WithAngel Guzman possibly headed to the DL with tightness in his right forearm, MLB.com is reporting Sean Gallagher
is a possible replacement to fill a middle relief role. The 21-year-old is 7-2
with a 3.39 ERA in 11 starts for Double-A Tennessee, outstanding in his last outing.
is a solid prospect, one of the Cubs better ones at present, featuring a three-pitch
repertoire; a plus curveball, a fastball that has gained in velocity –- up to
94 mph — since his 12th round selection in 2004 , with a change up
still in development but showing signs of improvement this year. I like him as
a potential No. 4 down the road; an issue in mechanics and motion still
unresolved at this point, his 54/24 K:BB ratio in 61 Double-A innings the first
of many items suggesting he’s not ready for the majors.
have made the mistake of calling up prospects too early in the past, usually to
fill a bullpen need; Carlos Marmol the most recent in 2006. To be fair there’s
no quote from the organization in the report, and I can’t believe they’re
considering Gallagher who is currently a starter, a legitimate prospect, and
not on the 40-man roster. If they were to look to the minors for a middle reliever
to add to the 40-man, why not Triple-A Iowa’s Carmen Pignatiello? The
24-year-old has needed an adjustment period at each level but excelled and is
now the statistically the best pitcher on the squad. After five scoreless
outings at Double-A he’s had 17 appearances in the Pacific Coast League posting
a 0.92 ERA in 19 and two0-third innings with a 17/3 strikeout-to-walk ratio,
opponents hitting him at a .200 clip. The nicest thing that’s ever been said
about him is a comparison to Kirk Rueter for his pugnacious-ness; the ability
to battle without legitimate stuff. But isn’t that the ideal middle relief
candidate? Even southpaw Clay Rapada would be a more viable option than
Gallagher, who’ll be major-league fodder in his present state of development.
didn’t believe the Cubs were entertaining the notion, but then it happened Wednesday morning. It seems like a reach trying to replicate someone with Guzman’s stuff (Gallagher is slightly less in that department).
hype – Many of Milwaukee’s better prospects are already in the majors and succeeding;
my best in system coming into this year — Ryan Braun — recently called up
with Yovani Gallardo more than ready and dominating the Triple-A Pacific Coast
League waiting for a chance to ply his trade at the next level. Lost in the
shadows of all this talent — which includes
the comeuppance of J.J. Hardy and 23-year-old Prince Fielder tied for the major
league lead with 20 home runs — is the
early results for arguably their third best prospect; Will Inman, the current
strikeout King of the high Single-A Florida State league.
20-year-old third rounder from 2005 has blown through both of the two lower levels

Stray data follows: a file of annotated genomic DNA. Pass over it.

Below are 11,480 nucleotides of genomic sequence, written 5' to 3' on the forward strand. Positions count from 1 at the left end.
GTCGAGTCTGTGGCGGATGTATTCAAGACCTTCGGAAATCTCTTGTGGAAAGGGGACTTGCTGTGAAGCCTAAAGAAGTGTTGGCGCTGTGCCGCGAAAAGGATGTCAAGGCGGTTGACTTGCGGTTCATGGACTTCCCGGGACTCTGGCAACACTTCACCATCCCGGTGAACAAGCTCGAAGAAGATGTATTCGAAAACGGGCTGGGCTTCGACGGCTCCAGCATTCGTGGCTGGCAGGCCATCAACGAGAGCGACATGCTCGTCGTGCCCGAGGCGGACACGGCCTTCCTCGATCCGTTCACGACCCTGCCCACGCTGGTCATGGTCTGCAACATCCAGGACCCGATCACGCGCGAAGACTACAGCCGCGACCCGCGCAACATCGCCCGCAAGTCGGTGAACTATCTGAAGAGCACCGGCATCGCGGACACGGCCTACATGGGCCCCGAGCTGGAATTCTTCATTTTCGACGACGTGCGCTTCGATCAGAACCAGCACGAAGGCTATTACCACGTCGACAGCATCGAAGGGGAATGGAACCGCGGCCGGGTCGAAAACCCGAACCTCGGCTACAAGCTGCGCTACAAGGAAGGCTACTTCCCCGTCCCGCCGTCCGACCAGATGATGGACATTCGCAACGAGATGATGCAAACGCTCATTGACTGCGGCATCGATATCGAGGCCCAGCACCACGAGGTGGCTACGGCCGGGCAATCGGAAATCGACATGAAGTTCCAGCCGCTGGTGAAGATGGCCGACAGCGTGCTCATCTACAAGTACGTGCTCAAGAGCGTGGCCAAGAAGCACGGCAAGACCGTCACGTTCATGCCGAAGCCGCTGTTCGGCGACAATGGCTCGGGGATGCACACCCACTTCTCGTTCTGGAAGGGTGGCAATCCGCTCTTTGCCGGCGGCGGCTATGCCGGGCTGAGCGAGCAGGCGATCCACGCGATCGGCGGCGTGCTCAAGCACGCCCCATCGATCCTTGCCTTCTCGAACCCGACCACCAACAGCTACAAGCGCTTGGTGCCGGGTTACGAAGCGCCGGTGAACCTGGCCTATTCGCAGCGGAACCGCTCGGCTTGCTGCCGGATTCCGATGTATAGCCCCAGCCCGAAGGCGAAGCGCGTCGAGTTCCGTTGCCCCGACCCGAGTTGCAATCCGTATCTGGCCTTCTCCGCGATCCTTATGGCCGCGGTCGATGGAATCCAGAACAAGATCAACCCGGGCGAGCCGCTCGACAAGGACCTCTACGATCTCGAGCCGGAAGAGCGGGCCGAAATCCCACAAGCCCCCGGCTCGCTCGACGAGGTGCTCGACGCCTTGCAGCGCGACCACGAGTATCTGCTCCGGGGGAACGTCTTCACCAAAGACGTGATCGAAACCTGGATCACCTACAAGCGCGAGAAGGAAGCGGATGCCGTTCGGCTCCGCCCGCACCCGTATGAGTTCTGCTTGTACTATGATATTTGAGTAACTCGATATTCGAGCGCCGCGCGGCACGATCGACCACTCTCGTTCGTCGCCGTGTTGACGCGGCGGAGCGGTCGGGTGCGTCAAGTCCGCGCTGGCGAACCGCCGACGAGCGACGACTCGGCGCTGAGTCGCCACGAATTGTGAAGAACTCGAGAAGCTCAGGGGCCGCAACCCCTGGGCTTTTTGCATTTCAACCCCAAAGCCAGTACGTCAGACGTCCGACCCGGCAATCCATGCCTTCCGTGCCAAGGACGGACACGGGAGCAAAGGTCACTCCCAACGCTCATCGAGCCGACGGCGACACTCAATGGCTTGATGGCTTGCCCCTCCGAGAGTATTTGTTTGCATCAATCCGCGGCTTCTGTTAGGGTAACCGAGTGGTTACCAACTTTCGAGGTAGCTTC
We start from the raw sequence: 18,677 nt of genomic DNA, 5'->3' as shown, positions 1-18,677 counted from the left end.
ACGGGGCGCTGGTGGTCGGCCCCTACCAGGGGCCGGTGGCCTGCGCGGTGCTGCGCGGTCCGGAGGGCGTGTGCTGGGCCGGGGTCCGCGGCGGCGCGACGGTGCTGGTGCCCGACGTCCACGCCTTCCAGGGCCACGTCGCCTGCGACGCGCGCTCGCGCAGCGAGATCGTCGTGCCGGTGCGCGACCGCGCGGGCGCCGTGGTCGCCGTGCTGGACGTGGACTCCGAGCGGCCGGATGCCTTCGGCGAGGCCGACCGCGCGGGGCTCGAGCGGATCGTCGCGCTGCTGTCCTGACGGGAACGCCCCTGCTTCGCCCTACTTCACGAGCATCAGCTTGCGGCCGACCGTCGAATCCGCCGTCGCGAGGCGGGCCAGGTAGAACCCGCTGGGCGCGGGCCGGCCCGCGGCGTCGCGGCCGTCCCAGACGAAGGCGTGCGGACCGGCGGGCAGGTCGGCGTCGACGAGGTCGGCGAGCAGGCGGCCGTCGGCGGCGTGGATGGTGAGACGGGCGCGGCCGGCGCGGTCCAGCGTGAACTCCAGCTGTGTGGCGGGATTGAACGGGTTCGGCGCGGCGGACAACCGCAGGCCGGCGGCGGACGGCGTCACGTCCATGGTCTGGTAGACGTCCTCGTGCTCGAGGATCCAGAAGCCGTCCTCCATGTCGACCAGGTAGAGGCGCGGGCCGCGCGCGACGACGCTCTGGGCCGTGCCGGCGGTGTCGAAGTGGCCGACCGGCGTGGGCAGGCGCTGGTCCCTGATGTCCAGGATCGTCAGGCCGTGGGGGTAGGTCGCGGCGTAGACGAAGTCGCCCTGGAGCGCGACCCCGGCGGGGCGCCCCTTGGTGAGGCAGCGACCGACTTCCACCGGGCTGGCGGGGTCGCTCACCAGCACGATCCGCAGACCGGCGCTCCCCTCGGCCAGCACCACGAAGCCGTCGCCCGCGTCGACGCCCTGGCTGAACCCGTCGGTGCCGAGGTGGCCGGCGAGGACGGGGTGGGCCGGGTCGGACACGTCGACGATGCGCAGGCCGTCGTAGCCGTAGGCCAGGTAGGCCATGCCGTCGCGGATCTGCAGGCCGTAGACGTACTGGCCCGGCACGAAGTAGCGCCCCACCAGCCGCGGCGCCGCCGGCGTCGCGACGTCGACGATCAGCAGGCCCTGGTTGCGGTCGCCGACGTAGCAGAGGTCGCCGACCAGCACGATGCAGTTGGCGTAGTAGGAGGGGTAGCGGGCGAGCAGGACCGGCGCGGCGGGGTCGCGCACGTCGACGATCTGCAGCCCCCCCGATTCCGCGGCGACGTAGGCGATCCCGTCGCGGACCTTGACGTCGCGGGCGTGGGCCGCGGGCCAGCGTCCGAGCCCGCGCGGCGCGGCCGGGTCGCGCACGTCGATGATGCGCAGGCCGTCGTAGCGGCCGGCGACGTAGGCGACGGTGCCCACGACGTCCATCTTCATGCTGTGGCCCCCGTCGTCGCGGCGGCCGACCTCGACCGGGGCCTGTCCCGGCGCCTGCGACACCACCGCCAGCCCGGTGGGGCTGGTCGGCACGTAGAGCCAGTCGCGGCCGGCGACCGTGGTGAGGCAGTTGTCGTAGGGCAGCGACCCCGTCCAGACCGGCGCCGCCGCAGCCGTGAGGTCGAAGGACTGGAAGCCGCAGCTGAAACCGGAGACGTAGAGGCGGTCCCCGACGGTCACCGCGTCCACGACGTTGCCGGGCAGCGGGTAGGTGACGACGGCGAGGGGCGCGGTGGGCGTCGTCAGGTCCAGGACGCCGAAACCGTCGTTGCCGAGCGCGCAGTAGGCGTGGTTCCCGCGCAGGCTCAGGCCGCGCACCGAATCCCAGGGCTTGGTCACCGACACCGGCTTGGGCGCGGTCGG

coming into the year, thus his performance in the FSL — 4-2 in 11 starts with
a 1.33 ERA, a .202 batting average against, and an 84/18 strikeout-to-walk
ratio in 67 and two-third innings – could hardly be viewed as a shock. He is,
after all, a legitimate pitching prospect pitching at the correct level for his
age. Not overpowering, he’s currently getting by with a low-90s fastball and an
improved curve, a changeup still in development. His control is sound, his
stuff is better than described with good life, but the issue is the development
of his secondary pitches.
a promotion this summer, and some have expressed concern his stuff won’t translate
to success at Double-A. I doubt this is the case, while echoing similar concerns
when projecting him as a major league starter. He should have success at Double-A
as well but the lack of overpowering velocity without another above-plus pitch
is an issue. I’ll wait another year before making a prognostication, simply
noting he’s at present in development. He’ll likely succeed, but to a lesser
extent, at Double-A; the need for further refinement of his changeup imperative,
a fourth pitch not present at this time, but possibly an option.
Comingoff one of his worse starts of the Triple-A season – a six-inning outing in which
he gave up four runs on seven hits and three walks — Bailey
is likely to be called up this weekend, according to MLB.com. And despite the
lukewarm showing on Saturday, it’s not a bad decision should it come to pass.
still unconfirmed at this time but the signs are in place, and manager Jerry Narron
has not ruled it out, suggesting a decision has been made, just not announced.
Earlier I wrote on this Blog that the time wasn’t right but things have changed,
most notably in his past three starts where he’s done everything right, putting
the International League hitter way at a more efficient rate. One could argue
that three starts isn’t enough innings, but the opportunity presents itself
now, as soon as Friday.
what to expect should the report prove to be true? It’s always a hit-and-miss proposition